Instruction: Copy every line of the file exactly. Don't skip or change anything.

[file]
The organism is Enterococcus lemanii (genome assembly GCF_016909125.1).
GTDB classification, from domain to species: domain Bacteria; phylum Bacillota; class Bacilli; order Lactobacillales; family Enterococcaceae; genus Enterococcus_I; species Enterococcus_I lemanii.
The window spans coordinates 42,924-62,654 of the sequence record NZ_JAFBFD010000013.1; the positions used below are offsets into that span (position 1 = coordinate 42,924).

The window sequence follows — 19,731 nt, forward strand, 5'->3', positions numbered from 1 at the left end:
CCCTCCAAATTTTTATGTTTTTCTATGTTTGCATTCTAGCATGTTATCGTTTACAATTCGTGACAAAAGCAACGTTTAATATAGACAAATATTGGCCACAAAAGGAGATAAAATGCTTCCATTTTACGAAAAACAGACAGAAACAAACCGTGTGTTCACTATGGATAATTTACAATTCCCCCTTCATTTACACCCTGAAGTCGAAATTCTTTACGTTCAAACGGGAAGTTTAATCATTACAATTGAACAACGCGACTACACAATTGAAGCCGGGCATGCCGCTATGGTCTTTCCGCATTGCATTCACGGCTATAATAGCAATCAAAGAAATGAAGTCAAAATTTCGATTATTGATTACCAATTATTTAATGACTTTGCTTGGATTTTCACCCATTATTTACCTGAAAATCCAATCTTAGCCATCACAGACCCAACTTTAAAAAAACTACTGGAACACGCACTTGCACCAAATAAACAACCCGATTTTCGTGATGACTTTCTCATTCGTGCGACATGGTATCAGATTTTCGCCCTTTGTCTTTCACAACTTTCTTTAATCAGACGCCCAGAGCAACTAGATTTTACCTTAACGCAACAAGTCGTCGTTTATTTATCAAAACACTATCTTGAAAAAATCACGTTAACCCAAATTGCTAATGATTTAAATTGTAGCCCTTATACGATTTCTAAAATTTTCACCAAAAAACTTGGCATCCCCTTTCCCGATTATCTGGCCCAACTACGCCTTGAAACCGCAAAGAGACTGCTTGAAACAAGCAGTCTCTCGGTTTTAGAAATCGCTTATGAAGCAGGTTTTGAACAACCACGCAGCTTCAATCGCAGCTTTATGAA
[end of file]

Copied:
The organism is Enterococcus lemanii (genome assembly GCF_016909125.1).
GTDB classification, from domain to species: domain Bacteria; phylum Bacillota; class Bacilli; order Lactobacillales; family Enterococcaceae; genus Enterococcus_I; species Enterococcus_I lemanii.
The window spans coordinates 42,924-62,654 of the sequence record NZ_JAFBFD010000013.1; the positions used below are offsets into that span (position 1 = coordinate 42,924).

The window sequence follows — 19,731 nt, forward strand, 5'->3', positions numbered from 1 at the left end:
CCCTCCAAATTTTTATGTTTTTCTATGTTTGCATTCTAGCATGTTATCGTTTACAATTCGTGACAAAAGCAACGTTTAATATAGACAAATATTGGCCACAAAAGGAGATAAAATGCTTCCATTTTACGAAAAACAGACAGAAACAAACCGTGTGTTCACTATGGATAATTTACAATTCCCCCTTCATTTACACCCTGAAGTCGAAATTCTTTACGTTCAAACGGGAAGTTTAATCATTACAATTGAACAACGCGACTACACAATTGAAGCCGGGCATGCCGCTATGGTCTTTCCGCATTGCATTCACGGCTATAATAGCAATCAAAGAAATGAAGTCAAAATTTCGATTATTGATTACCAATTATTTAATGACTTTGCTTGGATTTTCACCCATTATTTACCTGAAAATCCAATCTTAGCCATCACAGACCCAACTTTAAAAAAACTACTGGAACACGCACTTGCACCAAATAAACAACCCGATTTTCGTGATGACTTTCTCATTCGTGCGACATGGTATCAGATTTTCGCCCTTTGTCTTTCACAACTTTCTTTAATCAGACGCCCAGAGCAACTAGATTTTACCTTAACGCAACAAGTCGTCGTTTATTTATCAAAACACTATCTTGAAAAAATCACGTTAACCCAAATTGCTAATGATTTAAATTGTAGCCCTTATACGATTTCTAAAATTTTCACCAAAAAACTTGGCATCCCCTTTCCCGATTATCTGGCCCAACTACGCCTTGAAACCGCAAAGAGACTGCTTGAAACAAGCAGTCTCTCGGTTTTAGAAATCGCTTATGAAGCAGGTTTTGAACAACCACGCAGCTTCAATCGCAGCTTTATGAA